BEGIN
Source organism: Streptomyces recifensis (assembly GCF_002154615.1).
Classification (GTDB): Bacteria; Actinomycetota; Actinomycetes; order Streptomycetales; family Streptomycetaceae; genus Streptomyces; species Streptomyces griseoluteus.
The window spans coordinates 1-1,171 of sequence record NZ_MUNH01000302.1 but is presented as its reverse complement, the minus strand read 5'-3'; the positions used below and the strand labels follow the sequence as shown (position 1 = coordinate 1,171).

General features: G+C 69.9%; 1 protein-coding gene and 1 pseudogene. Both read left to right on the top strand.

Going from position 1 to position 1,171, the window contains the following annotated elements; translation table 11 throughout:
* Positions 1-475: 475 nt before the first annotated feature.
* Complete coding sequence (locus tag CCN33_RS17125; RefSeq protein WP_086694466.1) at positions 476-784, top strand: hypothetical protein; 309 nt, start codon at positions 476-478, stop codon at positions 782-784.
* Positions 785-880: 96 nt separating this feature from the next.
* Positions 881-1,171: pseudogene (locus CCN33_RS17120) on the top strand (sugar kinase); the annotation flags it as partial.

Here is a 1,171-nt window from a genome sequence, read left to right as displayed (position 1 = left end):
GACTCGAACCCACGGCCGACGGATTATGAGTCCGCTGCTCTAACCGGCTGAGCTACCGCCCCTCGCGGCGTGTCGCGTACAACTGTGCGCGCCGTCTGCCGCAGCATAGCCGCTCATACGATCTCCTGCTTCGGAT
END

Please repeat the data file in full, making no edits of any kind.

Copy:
Source organism: Streptomyces recifensis (assembly GCF_002154615.1).
Classification (GTDB): Bacteria; Actinomycetota; Actinomycetes; order Streptomycetales; family Streptomycetaceae; genus Streptomyces; species Streptomyces griseoluteus.
The window spans coordinates 1-1,171 of sequence record NZ_MUNH01000302.1 but is presented as its reverse complement, the minus strand read 5'-3'; the positions used below and the strand labels follow the sequence as shown (position 1 = coordinate 1,171).

General features: G+C 69.9%; 1 protein-coding gene and 1 pseudogene. Both read left to right on the top strand.

Going from position 1 to position 1,171, the window contains the following annotated elements; translation table 11 throughout:
* Positions 1-475: 475 nt before the first annotated feature.
* Complete coding sequence (locus tag CCN33_RS17125; RefSeq protein WP_086694466.1) at positions 476-784, top strand: hypothetical protein; 309 nt, start codon at positions 476-478, stop codon at positions 782-784.
* Positions 785-880: 96 nt separating this feature from the next.
* Positions 881-1,171: pseudogene (locus CCN33_RS17120) on the top strand (sugar kinase); the annotation flags it as partial.

Here is a 1,171-nt window from a genome sequence, read left to right as displayed (position 1 = left end):
GACTCGAACCCACGGCCGACGGATTATGAGTCCGCTGCTCTAACCGGCTGAGCTACCGCCCCTCGCGGCGTGTCGCGTACAACTGTGCGCGCCGTCTGCCGCAGCATAGCCGCTCATACGATCTCCTGCTTCGGAT